The European Union files a lawsuit against Poland

Published 12/23/2021 06:00

(credit: AFP)

Relations between the European Union and Poland, already in the process of eroding, were even more shaky yesterday. In a sort of alarm, the European Commission, the bloc’s executive organ, has opened a violation procedure against the government of ultra-nationalist Prime Minister Mateusz Morawiecki, motivated by “serious concerns” about possible insults to the principles of the rule of law in the country, in particular regarding the independence and independence of the judiciary.

The action comes two months after the decision by the Polish Constitutional Court, which questioned the primacy of European law. The European Commission, which monitors the application of the bloc’s treaties, has sent a communication to Morawiecki’s government, which will have two months to provide its explanations. The infringement procedure can end up in the hands of the European Court of Justice (ECJ) and result in financial penalties.

“We consider that this case law violates the general principles of autonomy, priority, efficacy and uniform application of Union law, and of the binding decisions of the Court of Justice (of the European Union),” stated the European Commissioner for the Economy, Paolo Gentiloni. “We also consider that the Constitutional Court no longer responds to the demands of an independent and impartial court established by law as required by the Treaty on the European Union,” he added.

interaction

The Polish prime minister immediately responded, criticizing the decision. According to Morawiecki, the European Commission’s initiative shows progress in the “direction towards the development of bureaucratic centralization” in Brussels. “We must put an end to this,” he said, adding that the Polish Constitutional Court had responded to “all the demands for independence.”

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“It is a constitutional court that deals with the Constitution with the aim of making it truly the supreme law of the Republic of Poland,” the Prime Minister declared. He stressed that “if the European Commission misunderstands the principle of the powers conferred by Article 5 of the Treaty on the European Union, this is of course a problem.”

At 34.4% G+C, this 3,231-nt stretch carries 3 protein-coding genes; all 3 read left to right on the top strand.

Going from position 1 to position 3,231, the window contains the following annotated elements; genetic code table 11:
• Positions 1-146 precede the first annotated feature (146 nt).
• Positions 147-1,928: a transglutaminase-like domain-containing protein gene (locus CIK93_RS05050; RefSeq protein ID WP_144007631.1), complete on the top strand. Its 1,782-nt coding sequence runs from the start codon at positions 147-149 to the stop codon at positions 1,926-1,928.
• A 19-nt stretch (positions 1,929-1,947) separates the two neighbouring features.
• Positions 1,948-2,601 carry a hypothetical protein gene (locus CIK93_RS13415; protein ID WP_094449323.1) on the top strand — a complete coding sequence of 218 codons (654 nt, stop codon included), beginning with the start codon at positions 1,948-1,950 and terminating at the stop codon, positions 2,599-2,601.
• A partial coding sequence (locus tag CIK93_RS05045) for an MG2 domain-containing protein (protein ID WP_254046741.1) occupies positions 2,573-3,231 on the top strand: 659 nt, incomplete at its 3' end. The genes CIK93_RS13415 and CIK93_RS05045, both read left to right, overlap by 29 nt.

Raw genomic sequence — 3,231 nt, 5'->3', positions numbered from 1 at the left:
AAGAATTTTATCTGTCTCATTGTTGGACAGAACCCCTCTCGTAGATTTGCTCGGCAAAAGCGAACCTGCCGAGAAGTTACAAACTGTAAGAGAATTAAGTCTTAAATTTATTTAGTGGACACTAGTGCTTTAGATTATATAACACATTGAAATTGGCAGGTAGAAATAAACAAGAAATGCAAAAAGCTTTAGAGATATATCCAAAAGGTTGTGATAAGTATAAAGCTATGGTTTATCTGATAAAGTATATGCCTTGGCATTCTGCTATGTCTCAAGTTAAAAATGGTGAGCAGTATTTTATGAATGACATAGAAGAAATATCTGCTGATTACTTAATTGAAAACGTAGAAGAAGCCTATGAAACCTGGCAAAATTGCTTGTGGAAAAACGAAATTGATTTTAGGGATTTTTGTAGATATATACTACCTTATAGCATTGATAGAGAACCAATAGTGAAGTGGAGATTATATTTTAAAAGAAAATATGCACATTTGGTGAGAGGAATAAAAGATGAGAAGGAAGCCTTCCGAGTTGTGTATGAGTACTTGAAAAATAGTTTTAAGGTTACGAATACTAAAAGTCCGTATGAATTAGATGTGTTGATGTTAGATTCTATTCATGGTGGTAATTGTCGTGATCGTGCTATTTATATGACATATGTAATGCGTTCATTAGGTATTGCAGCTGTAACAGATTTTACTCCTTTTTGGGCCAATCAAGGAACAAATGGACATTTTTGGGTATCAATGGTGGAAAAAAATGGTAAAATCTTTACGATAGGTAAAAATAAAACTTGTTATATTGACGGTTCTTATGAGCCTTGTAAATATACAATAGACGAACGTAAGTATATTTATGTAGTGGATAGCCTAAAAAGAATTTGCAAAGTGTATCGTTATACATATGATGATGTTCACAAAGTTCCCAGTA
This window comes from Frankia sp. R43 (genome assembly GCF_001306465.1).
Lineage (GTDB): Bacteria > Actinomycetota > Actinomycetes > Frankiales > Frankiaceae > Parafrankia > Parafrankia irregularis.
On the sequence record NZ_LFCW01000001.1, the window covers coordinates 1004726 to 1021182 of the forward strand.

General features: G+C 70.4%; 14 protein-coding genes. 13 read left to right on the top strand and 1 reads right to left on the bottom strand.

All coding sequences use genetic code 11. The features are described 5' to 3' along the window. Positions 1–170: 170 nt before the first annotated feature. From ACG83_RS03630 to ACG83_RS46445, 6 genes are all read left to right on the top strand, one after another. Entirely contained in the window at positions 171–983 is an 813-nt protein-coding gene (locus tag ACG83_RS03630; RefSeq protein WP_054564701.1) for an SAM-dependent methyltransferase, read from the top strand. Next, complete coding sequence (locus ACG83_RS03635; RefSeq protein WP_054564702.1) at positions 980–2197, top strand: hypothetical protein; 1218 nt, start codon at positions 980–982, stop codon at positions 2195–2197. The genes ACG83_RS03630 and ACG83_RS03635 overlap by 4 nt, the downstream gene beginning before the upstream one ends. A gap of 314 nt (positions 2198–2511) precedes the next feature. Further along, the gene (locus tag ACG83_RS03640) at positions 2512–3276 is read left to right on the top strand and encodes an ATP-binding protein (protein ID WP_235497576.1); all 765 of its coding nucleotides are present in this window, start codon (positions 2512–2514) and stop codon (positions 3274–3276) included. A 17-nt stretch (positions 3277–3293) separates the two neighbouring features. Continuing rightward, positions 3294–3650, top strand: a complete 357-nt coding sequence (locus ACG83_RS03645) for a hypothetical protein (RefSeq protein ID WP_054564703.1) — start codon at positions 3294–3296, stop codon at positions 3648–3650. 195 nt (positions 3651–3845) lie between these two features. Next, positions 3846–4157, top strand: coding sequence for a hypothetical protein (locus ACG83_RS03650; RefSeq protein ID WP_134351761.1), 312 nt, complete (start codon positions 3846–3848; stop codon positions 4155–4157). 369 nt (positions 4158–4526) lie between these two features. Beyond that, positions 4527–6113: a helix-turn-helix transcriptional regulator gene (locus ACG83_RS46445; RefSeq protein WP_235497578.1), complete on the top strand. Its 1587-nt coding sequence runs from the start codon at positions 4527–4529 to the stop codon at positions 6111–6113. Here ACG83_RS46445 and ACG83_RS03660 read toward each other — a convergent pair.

Relations between Poland and the European Union are strained by disagreements over a series of controversial judicial reforms promoted by Warsaw. For Brussels, these measures are incompatible with democratic freedoms. For its part, the Polish government claims that it is necessary to put an end to the corruption of judges.

Recently, Poland received two sentences from the European justice. On October 27, she was ordered to pay €1m a day for disrupting the controversial Disciplinary Chamber of the Supreme Court. A month earlier, the Morawiecki government was required to spend 500,000 euros per day to close the lignite mine. Warsaw refuses to pay the two fines.

Arm wrestling between the EU and Poland has been going on for years, as a result of judicial reforms implemented by the prime minister, the conservative nationalist Law and Justice party, in power since 2015. These changes, according to international analysts, have undermined the independence of judges.

Tensions were heightened by a July 14 decision of the Polish Constitutional Court under the influence of the ruling party. Through it, this court declared that the decisions of the Supreme Judicial Council regarding the judicial reforms implemented in the country are inconsistent with the constitution.

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Relations deteriorated further in October, when the constitutional body, at Morawiecki’s request, challenged the supremacy of European law over domestic law, declaring some articles of EU treaties “incompatible” with the national constitution.

Poland’s controversial justice reforms are also at the heart of the European Commission’s blockade of the country’s recovery plan. Brussels is asking Warsaw to stop the activities of the disciplinary chamber of judges, according to a ruling by CJEU accusing it of not being independent from political power.

Shut up

Internally, the situation is also complicated. Thousands protested Sunday outside Poland’s presidential palace against a new media law that critics say is aimed at silencing the country’s main independent news channel.

“Freedom of the media! We want a veto!” the demonstrators chanted. They waved European Union flags and urged President Andrzej Duda not to pass the law. “We need freedom of expression,” said 38-year-old Emilia Zlotinska.

Journalists and opposition figures such as former Council of Europe President Donald Tusk joined the crowd. “We are here to defend a free press. When we unite in solidarity, we will win. Together, we will take down this government,” said Tusk, who now heads the Civic Platform party.

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